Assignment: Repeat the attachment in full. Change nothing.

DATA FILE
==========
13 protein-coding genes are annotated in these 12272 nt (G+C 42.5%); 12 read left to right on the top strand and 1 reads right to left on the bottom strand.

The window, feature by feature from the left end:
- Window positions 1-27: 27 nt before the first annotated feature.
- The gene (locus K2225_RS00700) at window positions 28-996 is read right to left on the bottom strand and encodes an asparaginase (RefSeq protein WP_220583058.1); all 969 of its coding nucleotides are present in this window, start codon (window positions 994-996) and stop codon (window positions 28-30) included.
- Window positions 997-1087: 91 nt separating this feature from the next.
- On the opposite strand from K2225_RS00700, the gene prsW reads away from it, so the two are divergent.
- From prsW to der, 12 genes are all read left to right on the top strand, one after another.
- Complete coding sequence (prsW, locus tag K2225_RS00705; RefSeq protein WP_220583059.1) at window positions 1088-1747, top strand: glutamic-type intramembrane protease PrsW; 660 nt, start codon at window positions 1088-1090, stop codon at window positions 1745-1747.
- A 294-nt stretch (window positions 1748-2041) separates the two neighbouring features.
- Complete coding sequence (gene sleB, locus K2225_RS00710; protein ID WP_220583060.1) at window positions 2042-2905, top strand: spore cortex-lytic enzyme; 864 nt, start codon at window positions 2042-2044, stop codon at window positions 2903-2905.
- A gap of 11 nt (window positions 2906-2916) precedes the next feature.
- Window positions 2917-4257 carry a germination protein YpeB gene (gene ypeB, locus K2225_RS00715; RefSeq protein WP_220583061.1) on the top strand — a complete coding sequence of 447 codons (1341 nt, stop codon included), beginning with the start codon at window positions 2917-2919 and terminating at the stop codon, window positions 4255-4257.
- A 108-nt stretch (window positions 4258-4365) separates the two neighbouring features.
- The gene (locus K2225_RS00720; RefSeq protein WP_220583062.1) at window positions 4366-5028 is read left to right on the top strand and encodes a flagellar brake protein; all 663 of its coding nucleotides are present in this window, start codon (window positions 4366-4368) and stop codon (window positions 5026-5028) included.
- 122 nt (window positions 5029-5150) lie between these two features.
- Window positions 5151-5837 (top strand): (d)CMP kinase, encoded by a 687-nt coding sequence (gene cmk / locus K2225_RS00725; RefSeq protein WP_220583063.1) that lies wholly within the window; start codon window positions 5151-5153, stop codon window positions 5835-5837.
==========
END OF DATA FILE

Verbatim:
13 protein-coding genes are annotated in these 12272 nt (G+C 42.5%); 12 read left to right on the top strand and 1 reads right to left on the bottom strand.

The window, feature by feature from the left end:
- Window positions 1-27: 27 nt before the first annotated feature.
- The gene (locus K2225_RS00700) at window positions 28-996 is read right to left on the bottom strand and encodes an asparaginase (RefSeq protein WP_220583058.1); all 969 of its coding nucleotides are present in this window, start codon (window positions 994-996) and stop codon (window positions 28-30) included.
- Window positions 997-1087: 91 nt separating this feature from the next.
- On the opposite strand from K2225_RS00700, the gene prsW reads away from it, so the two are divergent.
- From prsW to der, 12 genes are all read left to right on the top strand, one after another.
- Complete coding sequence (prsW, locus tag K2225_RS00705; RefSeq protein WP_220583059.1) at window positions 1088-1747, top strand: glutamic-type intramembrane protease PrsW; 660 nt, start codon at window positions 1088-1090, stop codon at window positions 1745-1747.
- A 294-nt stretch (window positions 1748-2041) separates the two neighbouring features.
- Complete coding sequence (gene sleB, locus K2225_RS00710; protein ID WP_220583060.1) at window positions 2042-2905, top strand: spore cortex-lytic enzyme; 864 nt, start codon at window positions 2042-2044, stop codon at window positions 2903-2905.
- A gap of 11 nt (window positions 2906-2916) precedes the next feature.
- Window positions 2917-4257 carry a germination protein YpeB gene (gene ypeB, locus K2225_RS00715; RefSeq protein WP_220583061.1) on the top strand — a complete coding sequence of 447 codons (1341 nt, stop codon included), beginning with the start codon at window positions 2917-2919 and terminating at the stop codon, window positions 4255-4257.
- A 108-nt stretch (window positions 4258-4365) separates the two neighbouring features.
- The gene (locus K2225_RS00720; RefSeq protein WP_220583062.1) at window positions 4366-5028 is read left to right on the top strand and encodes a flagellar brake protein; all 663 of its coding nucleotides are present in this window, start codon (window positions 4366-4368) and stop codon (window positions 5026-5028) included.
- 122 nt (window positions 5029-5150) lie between these two features.
- Window positions 5151-5837 (top strand): (d)CMP kinase, encoded by a 687-nt coding sequence (gene cmk / locus K2225_RS00725; RefSeq protein WP_220583063.1) that lies wholly within the window; start codon window positions 5151-5153, stop codon window positions 5835-5837.